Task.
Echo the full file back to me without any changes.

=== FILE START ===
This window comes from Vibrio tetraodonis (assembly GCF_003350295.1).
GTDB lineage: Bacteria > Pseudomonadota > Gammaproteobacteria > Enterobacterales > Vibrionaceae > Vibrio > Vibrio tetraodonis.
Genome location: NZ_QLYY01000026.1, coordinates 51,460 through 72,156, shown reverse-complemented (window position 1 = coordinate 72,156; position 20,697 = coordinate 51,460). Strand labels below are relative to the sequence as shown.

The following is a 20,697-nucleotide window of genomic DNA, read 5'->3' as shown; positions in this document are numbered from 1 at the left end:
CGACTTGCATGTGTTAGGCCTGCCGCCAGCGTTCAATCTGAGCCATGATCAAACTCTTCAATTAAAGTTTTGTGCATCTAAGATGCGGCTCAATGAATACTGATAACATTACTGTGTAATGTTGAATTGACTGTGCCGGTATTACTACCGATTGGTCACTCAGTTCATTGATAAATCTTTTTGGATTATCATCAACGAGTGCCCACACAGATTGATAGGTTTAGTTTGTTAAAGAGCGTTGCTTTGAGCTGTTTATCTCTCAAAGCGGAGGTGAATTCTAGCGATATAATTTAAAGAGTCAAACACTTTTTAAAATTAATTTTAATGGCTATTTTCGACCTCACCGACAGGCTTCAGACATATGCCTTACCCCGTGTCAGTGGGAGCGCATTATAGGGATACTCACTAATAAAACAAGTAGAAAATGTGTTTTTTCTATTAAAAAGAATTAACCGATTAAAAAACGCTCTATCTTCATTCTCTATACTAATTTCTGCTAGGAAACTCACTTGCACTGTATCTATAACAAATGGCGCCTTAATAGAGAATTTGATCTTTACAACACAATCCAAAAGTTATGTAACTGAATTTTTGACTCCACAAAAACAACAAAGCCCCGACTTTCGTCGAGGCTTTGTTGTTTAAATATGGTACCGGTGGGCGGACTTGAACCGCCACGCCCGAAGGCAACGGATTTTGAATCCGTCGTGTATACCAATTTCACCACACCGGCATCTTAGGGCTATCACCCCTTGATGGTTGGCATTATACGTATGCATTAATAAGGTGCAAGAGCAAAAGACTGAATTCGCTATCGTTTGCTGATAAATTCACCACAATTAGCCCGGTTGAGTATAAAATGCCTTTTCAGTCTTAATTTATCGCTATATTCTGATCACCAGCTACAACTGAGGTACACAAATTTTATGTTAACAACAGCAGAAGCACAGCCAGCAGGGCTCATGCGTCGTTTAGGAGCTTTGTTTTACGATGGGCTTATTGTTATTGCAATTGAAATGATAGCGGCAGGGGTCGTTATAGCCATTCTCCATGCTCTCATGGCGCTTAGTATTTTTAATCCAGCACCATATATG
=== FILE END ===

This window comes from Vibrio tetraodonis (assembly GCF_003350295.1).
GTDB lineage: Bacteria > Pseudomonadota > Gammaproteobacteria > Enterobacterales > Vibrionaceae > Vibrio > Vibrio tetraodonis.
Genome location: NZ_QLYY01000026.1, coordinates 51,460 through 72,156, shown reverse-complemented (window position 1 = coordinate 72,156; position 20,697 = coordinate 51,460). Strand labels below are relative to the sequence as shown.

The following is a 20,697-nucleotide window of genomic DNA, read 5'->3' as shown; positions in this document are numbered from 1 at the left end:
CGACTTGCATGTGTTAGGCCTGCCGCCAGCGTTCAATCTGAGCCATGATCAAACTCTTCAATTAAAGTTTTGTGCATCTAAGATGCGGCTCAATGAATACTGATAACATTACTGTGTAATGTTGAATTGACTGTGCCGGTATTACTACCGATTGGTCACTCAGTTCATTGATAAATCTTTTTGGATTATCATCAACGAGTGCCCACACAGATTGATAGGTTTAGTTTGTTAAAGAGCGTTGCTTTGAGCTGTTTATCTCTCAAAGCGGAGGTGAATTCTAGCGATATAATTTAAAGAGTCAAACACTTTTTAAAATTAATTTTAATGGCTATTTTCGACCTCACCGACAGGCTTCAGACATATGCCTTACCCCGTGTCAGTGGGAGCGCATTATAGGGATACTCACTAATAAAACAAGTAGAAAATGTGTTTTTTCTATTAAAAAGAATTAACCGATTAAAAAACGCTCTATCTTCATTCTCTATACTAATTTCTGCTAGGAAACTCACTTGCACTGTATCTATAACAAATGGCGCCTTAATAGAGAATTTGATCTTTACAACACAATCCAAAAGTTATGTAACTGAATTTTTGACTCCACAAAAACAACAAAGCCCCGACTTTCGTCGAGGCTTTGTTGTTTAAATATGGTACCGGTGGGCGGACTTGAACCGCCACGCCCGAAGGCAACGGATTTTGAATCCGTCGTGTATACCAATTTCACCACACCGGCATCTTAGGGCTATCACCCCTTGATGGTTGGCATTATACGTATGCATTAATAAGGTGCAAGAGCAAAAGACTGAATTCGCTATCGTTTGCTGATAAATTCACCACAATTAGCCCGGTTGAGTATAAAATGCCTTTTCAGTCTTAATTTATCGCTATATTCTGATCACCAGCTACAACTGAGGTACACAAATTTTATGTTAACAACAGCAGAAGCACAGCCAGCAGGGCTCATGCGTCGTTTAGGAGCTTTGTTTTACGATGGGCTTATTGTTATTGCAATTGAAATGATAGCGGCAGGGGTCGTTATAGCCATTCTCCATGCTCTCATGGCGCTTAGTATTTTTAATCCAGCACCATATATG